Skin Is Repaired by Zipper Mechanism
The details of wound repair and prevention are coming to light.
A cut in the skin starts an automatic repair process with many cellular players. In “Zip me up! Zooming into wound repair,” Science Daily reports on new findings from the Goethe-Universität Frankfurt am Main on how the “orchestra of healing” plays its intricate performance. The researchers recorded “an enormous amount of data that surpasses all previous studies of this kind,” and found a zipper-like mechanism at work. Behold your body’s sewing machine:
In order to prevent death by bleeding or infection, every wound (skin opening) must close at some point. The events leading to skin closure had been unclear for many years. Mikhail Eltsov (GU) and colleagues used fruit fly embryos as a model system to understand this process. Similarly to humans, fruit fly embryos at some point in their development have a large opening in the skin on their back that must fuse. This process is called zipping, because two sides of the skin are fastened in a way that resembles a zipper that joins two sides of a jacket.
The scientists have used a top-of-the-range electron microscope to study exactly how this zipping of the skin works. “Our electron microscope allows us to distinguish the molecular components in the cell that act like small machines to fuse the skin. When we look at it from a distance, it appears as if skin cells simply fuse to each other, but if we zoom in, it becomes clear that membranes, molecular machines, and other cellular components are involved,” explains Eltsov.
Indeed, the electron micrographs show parts the bear an uncanny resemblance to an actual zipper. Or, perhaps Velcro.
As a first step, as the scientists discovered, cells find their opposing partner by “sniffing” each other out. As a next step, they develop adherens junctions which act like a molecular Velcro. This way they become strongly attached to their opposing partner cell. The biggest revelation of this study was that small tubes in the cell, called microtubules, attach to this molecular Velcro and then deploy a self-catastrophe, which results in the skin being pulled towards the opening, as if one pulls a blanket over.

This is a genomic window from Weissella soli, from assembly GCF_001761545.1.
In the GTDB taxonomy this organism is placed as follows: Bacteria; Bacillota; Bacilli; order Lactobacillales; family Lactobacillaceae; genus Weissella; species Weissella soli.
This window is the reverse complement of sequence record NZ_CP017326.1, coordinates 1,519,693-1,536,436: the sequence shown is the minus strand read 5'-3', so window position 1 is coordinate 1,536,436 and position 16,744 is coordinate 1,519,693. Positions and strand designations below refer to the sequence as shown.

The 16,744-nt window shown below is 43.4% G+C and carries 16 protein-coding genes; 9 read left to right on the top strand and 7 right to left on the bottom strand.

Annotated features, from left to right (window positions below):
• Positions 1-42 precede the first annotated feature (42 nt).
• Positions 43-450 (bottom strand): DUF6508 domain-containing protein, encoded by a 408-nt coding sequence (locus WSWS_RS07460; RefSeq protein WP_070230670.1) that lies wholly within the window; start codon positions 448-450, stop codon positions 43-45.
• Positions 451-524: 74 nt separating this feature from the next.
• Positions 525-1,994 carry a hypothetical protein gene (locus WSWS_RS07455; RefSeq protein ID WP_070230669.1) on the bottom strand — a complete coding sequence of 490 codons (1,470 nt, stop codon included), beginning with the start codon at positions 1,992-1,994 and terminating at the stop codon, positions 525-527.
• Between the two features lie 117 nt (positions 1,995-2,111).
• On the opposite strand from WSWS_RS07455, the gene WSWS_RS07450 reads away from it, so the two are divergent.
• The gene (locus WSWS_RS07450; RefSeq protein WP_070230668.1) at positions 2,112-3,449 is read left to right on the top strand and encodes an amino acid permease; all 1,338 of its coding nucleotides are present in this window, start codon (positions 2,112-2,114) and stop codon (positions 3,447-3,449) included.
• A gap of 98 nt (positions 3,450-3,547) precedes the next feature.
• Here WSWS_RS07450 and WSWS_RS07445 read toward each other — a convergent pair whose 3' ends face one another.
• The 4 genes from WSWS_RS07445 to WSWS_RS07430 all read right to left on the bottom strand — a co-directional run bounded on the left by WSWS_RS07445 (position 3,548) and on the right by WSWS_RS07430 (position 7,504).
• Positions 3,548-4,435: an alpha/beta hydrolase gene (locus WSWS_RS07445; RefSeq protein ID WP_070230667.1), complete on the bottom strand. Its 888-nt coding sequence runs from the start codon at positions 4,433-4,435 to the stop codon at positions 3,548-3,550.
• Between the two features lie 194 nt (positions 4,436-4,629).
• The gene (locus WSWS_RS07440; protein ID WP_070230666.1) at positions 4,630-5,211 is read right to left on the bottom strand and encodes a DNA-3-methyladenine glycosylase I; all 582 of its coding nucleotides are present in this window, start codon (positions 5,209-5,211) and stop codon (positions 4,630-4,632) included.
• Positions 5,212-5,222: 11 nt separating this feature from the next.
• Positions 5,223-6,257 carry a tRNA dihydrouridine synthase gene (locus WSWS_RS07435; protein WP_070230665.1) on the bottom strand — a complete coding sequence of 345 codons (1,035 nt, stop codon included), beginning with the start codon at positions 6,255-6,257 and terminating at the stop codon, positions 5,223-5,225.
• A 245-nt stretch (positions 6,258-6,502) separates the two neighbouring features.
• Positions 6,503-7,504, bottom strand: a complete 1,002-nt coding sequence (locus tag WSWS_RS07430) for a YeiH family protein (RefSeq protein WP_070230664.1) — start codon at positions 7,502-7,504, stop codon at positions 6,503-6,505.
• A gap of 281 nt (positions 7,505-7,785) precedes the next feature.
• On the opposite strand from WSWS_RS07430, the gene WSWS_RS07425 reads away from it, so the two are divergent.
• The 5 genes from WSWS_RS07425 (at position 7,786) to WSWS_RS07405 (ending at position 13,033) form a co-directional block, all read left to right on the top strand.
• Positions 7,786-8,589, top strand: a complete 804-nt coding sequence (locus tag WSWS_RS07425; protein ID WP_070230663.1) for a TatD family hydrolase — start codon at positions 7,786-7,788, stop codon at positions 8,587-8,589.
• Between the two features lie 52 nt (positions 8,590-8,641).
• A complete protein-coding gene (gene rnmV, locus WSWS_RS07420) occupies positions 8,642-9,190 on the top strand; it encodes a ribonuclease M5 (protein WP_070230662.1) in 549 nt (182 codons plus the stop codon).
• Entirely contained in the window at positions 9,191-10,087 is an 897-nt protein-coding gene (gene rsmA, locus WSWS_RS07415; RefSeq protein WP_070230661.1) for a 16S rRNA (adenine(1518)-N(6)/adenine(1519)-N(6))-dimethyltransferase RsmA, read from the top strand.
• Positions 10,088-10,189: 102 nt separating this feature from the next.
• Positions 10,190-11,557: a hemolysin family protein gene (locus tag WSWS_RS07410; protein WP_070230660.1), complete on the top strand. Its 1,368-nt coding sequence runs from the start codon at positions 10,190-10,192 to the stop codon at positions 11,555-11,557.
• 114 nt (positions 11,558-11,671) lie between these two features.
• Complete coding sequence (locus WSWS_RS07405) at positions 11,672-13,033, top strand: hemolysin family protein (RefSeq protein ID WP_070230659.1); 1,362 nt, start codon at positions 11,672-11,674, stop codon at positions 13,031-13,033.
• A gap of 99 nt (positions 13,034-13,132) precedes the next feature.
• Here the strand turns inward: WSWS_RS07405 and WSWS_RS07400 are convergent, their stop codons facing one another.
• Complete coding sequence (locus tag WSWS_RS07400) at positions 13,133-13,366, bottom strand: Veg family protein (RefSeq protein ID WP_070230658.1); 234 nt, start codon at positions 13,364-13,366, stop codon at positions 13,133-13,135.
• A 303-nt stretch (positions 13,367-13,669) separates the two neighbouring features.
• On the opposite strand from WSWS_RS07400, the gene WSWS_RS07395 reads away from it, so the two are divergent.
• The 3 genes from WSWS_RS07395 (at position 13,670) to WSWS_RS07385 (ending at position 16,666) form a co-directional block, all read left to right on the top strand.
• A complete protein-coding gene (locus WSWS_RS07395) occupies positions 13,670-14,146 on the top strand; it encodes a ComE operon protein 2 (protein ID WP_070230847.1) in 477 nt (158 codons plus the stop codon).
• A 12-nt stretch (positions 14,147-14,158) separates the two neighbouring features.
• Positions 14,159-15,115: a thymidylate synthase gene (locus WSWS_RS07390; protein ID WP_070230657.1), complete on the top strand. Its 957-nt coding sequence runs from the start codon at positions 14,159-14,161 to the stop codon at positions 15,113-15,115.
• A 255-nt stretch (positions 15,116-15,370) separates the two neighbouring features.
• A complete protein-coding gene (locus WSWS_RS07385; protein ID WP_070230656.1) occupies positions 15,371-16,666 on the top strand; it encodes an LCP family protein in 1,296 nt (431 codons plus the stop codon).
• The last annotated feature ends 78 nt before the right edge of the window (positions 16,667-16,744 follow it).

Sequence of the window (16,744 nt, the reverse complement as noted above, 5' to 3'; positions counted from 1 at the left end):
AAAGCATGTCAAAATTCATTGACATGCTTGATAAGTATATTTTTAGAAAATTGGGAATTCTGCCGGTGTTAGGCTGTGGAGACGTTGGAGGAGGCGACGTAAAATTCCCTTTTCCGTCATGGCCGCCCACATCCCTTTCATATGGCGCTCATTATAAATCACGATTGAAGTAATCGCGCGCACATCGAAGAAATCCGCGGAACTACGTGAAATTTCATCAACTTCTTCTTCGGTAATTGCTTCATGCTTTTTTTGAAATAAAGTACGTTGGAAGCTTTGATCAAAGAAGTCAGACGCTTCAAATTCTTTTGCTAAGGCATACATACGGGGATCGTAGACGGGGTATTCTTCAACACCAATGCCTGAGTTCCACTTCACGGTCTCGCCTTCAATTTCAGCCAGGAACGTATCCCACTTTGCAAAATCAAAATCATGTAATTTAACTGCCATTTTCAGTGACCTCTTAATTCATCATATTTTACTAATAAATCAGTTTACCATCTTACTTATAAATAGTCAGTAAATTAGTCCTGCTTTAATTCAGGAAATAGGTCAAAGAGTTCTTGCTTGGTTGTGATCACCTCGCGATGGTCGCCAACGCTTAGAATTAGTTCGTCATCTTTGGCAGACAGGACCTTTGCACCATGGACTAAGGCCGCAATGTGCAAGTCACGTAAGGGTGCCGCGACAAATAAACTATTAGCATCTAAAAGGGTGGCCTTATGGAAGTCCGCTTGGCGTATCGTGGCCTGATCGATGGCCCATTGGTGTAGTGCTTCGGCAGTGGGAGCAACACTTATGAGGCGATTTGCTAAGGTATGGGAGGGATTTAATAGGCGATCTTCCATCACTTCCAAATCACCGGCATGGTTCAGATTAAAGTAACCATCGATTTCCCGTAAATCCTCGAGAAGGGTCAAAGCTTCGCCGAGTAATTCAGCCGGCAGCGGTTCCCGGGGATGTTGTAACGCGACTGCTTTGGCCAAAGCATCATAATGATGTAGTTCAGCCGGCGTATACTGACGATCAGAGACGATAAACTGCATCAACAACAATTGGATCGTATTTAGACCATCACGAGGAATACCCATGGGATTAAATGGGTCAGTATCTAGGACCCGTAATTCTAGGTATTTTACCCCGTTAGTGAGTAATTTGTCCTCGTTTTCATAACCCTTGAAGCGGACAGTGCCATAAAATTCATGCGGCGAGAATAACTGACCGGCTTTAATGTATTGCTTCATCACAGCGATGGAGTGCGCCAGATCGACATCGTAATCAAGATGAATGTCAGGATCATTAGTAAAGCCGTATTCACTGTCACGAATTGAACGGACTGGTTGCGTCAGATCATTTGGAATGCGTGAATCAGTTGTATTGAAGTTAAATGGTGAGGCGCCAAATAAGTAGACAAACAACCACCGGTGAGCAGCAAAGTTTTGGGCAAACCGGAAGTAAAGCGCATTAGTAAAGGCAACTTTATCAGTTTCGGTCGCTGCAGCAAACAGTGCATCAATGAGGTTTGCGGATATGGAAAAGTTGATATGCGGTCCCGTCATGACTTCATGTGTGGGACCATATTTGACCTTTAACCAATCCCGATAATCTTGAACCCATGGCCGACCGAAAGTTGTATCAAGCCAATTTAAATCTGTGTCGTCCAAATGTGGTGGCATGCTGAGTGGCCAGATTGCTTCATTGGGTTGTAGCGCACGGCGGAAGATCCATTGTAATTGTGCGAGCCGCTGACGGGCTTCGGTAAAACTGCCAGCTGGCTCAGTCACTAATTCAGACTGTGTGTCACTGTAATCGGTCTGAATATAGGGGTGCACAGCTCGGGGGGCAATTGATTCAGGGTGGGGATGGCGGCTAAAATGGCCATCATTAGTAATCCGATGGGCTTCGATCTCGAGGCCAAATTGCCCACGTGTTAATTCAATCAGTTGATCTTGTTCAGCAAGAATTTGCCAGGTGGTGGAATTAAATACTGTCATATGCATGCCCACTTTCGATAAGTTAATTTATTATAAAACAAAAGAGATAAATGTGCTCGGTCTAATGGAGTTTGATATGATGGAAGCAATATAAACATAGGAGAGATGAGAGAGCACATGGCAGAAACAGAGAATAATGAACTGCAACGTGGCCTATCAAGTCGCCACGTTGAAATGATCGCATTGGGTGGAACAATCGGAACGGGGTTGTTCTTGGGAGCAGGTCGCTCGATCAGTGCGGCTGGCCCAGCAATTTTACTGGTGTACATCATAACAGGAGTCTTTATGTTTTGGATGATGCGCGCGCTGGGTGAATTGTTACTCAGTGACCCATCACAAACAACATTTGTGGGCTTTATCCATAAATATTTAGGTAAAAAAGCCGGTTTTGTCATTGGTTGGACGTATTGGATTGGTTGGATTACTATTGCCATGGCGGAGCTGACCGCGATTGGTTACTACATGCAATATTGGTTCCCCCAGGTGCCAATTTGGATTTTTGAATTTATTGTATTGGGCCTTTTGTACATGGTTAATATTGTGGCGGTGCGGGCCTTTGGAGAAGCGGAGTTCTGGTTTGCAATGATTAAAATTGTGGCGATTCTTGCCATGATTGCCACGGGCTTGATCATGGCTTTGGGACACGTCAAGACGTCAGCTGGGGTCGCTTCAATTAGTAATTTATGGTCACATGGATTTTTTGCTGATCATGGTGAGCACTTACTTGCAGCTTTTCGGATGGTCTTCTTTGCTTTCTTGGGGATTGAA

This all happens very quickly. When only 5-10 cells have found their partners, the skin “already appears normal.” How did this evolve? They couldn’t say, exactly. “The scientists were astonished to find that microtubules involved in cell-division are the primary scaffold used for zipping, indicating a mechanism conserved during evolution.”
Skin So Tough
Another study, this one from UC Berkeley, found out new things about collagen, the protein that makes up much of human skin. This protein is largely responsible for keeping skin from tearing in the first place:
When weighing the pluses and minuses of your skin add this to the plus column: Your skin – like that of all vertebrates – is remarkably resistant to tearing. Now, a collaboration of researchers at the U.S. Department of Energy (DOE)’s Lawrence Berkeley National Laboratory (Berkeley Lab) and the University of California (UC) San Diego has shown why.
Making good use of the X-ray beams at Berkeley Lab’s Advanced Light Source (ALS), the collaboration made the first direct observations of the micro-scale mechanisms behind the ability of skin to resist tearing. They identified four specific mechanisms in collagen, the main structural protein in skin tissue, that act synergistically to diminish the effects of stress.
The team found that collagen is strong because its fibrils “rotate, straighten, stretch and slide” when applied stress tries to cause a tear in the skin. For low strains, there’s elastin, another protein that works with collagen in the dermis. Because of the material properties of these proteins, skin can automatically absorb much strain without tearing. “Our study is the first to model and directly observe in real time the micro-scale behavior of the collagen fibrils associated with the skin’s remarkable tear resistance,” one of the researchers said.
What they demonstrated instead is that the tearing or notching of skin triggers structural changes in the collagen fibrils of the dermis layer to reduce the stress concentration. Initially, these collagen fibrils are curvy and highly disordered. However, in response to a tear they rearrange themselves towards the tensile-loading direction, with rotation, straightening, stretching, sliding and delamination prior to fracturing.
Studying this mechanism inspired them to think about what bioengineers could learn from it:
“Natural inspiration is a powerful motivation to develop new synthetic materials with unique properties,” Ritchie says. “For example, the mechanistic understanding we’ve identified in skin could be applied to the improvement of artificial skin, or to the development of thin film polymers for applications such as flexible electronics.”
In sum, your body does its best to resist a wound. But when it occurs, the sewing machines know how to zip you back up.
This is a great example of how using an intelligent design approach to study something as close as the back of your hand can lead to intelligent design of artificial materials. Darwinism has nothing to say. These mechanisms were “conserved [unevolved] during evolution.” If something is unevolved during evolution, then evolution is useless; it can’t account for the origin of the mechanism, nor its persistence. The usefulness of intelligent design, by contrast, is readily apparent, inspiring, and productive.